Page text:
Fulfilling a Global Dream
By Janine S. Creager
November 1, 2009
Timing is everything. But when opportunity knocks at an inconvenient time, you may just have to open that door and walk in. Just ask Doug Anderson. The day after committing himself to an additional five years with The Center for Executive Development, a Boston-based executive company focusing on strategy and leadership, the phone rang. It was Stan Albrecht, president of Utah State University (USU). Anderson knew Albrecht well and certainly was no stranger to USU. Anderson was born in Logan, a fifth-generation Cache Valley-ite, as he puts it. He had attended the university (as did his parents, siblings and dozens of cousins) and later returned to serve USU research foundation’s board, as well as served as the vice-chairman of the Board of Trustees. But this time Albrecht called to ask Anderson for a deeper commitment.
“He said, ‘I was wondering if I could persuade you to be the dean [of the College of Business],’” says Anderson. “I was thinking, ‘It’s too bad that I can’t do this. It’s a great opportunity to make a contribution to a school that I love.’”
After listening to Anderson’s reasons, both professional and familial, of why he couldn’t take the position, Albrecht wisely suggested that Anderson take some time to discuss the matter with his wife, and think about it.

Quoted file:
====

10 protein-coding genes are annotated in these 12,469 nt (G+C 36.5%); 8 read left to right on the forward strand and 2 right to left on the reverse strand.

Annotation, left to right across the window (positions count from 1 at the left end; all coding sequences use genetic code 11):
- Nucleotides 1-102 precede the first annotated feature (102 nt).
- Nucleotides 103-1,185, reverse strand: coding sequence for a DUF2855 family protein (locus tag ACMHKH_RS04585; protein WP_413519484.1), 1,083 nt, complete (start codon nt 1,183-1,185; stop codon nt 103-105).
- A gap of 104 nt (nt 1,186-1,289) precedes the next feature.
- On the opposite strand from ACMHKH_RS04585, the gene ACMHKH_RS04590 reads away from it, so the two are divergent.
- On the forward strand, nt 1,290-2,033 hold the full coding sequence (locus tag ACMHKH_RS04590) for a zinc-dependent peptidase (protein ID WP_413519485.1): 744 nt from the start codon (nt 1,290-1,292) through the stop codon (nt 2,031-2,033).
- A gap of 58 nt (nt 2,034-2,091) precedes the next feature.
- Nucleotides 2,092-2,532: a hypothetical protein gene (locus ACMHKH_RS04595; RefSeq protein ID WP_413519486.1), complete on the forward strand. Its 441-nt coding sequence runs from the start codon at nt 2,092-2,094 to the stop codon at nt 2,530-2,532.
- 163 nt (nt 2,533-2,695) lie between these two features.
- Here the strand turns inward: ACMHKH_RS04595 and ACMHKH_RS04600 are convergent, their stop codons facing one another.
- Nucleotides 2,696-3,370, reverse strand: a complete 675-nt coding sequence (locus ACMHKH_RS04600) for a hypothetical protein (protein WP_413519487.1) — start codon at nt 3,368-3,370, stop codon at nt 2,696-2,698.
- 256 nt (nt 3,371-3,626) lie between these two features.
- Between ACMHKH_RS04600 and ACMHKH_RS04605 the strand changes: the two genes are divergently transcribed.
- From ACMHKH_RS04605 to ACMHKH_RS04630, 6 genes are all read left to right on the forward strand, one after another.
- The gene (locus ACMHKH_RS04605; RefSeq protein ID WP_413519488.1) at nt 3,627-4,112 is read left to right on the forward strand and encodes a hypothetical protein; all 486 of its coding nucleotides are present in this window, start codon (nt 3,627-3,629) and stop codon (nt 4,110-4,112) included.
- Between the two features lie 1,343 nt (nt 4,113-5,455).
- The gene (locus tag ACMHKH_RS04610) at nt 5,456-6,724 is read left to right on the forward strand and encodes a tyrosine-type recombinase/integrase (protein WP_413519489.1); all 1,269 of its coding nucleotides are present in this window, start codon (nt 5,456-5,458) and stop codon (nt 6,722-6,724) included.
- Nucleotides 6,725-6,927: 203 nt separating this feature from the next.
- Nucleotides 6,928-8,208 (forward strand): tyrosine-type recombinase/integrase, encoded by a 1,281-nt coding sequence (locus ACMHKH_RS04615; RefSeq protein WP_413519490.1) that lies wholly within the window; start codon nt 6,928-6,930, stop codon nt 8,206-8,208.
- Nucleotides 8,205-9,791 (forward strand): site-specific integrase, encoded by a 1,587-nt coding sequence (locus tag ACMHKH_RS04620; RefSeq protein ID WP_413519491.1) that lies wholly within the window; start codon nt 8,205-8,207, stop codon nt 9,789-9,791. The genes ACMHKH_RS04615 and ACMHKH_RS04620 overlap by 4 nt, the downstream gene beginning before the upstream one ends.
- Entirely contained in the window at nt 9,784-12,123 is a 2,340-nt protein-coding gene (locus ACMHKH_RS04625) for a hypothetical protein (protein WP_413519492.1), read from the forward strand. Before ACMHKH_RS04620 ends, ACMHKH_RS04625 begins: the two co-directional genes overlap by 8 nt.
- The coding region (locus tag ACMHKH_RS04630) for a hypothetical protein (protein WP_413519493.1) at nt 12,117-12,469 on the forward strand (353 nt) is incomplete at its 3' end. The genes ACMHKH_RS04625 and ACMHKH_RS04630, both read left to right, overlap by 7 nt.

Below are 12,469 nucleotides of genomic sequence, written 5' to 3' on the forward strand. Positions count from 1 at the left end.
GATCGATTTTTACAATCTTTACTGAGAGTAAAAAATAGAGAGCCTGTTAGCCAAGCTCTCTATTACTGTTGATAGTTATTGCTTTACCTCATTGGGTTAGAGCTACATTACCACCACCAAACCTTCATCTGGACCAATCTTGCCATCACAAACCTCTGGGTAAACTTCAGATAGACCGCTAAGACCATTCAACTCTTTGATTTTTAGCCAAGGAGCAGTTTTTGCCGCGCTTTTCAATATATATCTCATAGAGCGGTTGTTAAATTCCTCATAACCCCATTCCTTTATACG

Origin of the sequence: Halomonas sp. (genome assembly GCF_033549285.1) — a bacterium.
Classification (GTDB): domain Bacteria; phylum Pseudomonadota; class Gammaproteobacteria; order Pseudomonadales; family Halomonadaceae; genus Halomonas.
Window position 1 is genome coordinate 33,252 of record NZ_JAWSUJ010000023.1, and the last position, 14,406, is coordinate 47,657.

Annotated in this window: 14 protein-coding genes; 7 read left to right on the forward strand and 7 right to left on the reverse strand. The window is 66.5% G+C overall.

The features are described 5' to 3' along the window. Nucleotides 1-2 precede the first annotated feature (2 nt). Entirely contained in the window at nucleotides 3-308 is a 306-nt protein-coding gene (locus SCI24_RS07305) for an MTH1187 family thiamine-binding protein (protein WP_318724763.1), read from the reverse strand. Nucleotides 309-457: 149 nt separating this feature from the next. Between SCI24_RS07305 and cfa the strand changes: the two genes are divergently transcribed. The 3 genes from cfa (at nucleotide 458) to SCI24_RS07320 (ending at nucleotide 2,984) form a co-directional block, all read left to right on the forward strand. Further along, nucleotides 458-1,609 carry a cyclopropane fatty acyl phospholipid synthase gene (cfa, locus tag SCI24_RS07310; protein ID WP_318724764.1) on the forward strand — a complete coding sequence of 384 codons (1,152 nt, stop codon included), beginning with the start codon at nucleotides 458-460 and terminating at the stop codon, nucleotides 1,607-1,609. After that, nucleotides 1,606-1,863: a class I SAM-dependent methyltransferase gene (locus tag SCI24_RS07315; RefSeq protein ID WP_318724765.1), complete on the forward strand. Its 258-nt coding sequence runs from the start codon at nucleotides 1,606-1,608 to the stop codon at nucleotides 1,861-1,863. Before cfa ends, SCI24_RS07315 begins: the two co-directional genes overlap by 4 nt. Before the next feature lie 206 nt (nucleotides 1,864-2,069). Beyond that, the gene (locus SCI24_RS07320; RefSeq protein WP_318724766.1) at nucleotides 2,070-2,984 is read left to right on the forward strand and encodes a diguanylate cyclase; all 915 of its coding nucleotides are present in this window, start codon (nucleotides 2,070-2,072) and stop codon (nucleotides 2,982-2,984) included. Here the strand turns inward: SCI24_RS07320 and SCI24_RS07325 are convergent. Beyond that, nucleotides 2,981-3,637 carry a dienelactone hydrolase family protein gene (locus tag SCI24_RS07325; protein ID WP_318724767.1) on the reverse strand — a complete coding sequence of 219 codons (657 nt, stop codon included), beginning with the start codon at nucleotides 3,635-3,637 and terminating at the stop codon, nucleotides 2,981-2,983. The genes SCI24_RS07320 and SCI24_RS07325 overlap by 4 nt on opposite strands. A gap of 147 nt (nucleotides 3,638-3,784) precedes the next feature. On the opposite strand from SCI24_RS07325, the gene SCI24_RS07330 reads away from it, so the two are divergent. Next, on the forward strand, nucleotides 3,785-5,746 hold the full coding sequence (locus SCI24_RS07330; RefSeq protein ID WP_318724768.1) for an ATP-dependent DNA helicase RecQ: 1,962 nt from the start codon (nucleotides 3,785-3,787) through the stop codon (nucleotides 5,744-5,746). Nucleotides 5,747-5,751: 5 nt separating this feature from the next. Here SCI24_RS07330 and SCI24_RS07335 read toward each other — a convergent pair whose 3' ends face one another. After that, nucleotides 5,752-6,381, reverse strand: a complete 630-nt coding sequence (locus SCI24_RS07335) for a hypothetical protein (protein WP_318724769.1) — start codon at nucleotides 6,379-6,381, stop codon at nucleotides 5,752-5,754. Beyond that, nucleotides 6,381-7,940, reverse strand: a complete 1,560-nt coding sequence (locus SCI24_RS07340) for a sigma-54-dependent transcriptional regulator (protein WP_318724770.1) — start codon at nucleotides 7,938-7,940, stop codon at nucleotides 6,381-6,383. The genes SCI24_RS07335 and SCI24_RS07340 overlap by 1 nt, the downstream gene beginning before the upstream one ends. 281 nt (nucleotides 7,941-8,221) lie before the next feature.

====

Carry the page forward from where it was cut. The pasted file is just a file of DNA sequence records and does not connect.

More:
A month or so later, while visiting with a good friend about his dilemma, Anderson said, “Heaven can’t be in this, because I would have gotten the phone call a week before, not the day after.” At that, his friend said, “The question is: Is it the right thing to do?” At that, Anderson concluded that while taking the position was inconvenient in many ways and would mean a substantial financial sacrifice, it was exactly what he wanted to do: create a legacy in a place he deeply loved.
“I call myself the accidental dean,” says Anderson, who became the dean of the College of Business July 1, 2006.
Years before, when Anderson returned to Utah State after attending Stanford University in California, he recalls walking up and down the Boulevard to campus and looking out over the south end of the valley.
“I remember thinking, ‘This is the most beautiful spot in the world. Is there a way that I could participate in the global economy and live here?’” At the time, such a wish was just that. But times have changed and Anderson is realizing his dream. “The fact of the matter is that technology and transportation make it so that you can live in Cache Valley and work anywhere in the world,” he says. Next year, Anderson will take a group of USU students to Switzerland for a semester abroad to participate in that same global economy. “It is not a pipe dream at all. I believe that Cache Valley should be thought of as the next Switzerland.”
With a lofty goal to gain national recognition for Utah State as a top-tier business school within the next 10 years, and with a significant grant from the family of Jon Huntsman Sr., Anderson is keeping that dream and vision alive.
“I would not do this job any other place,” says Anderson. “I was born and bred to love Cache Valley. This is a mission of love, not a career step for me. I feel a tremendous obligation and commitment.”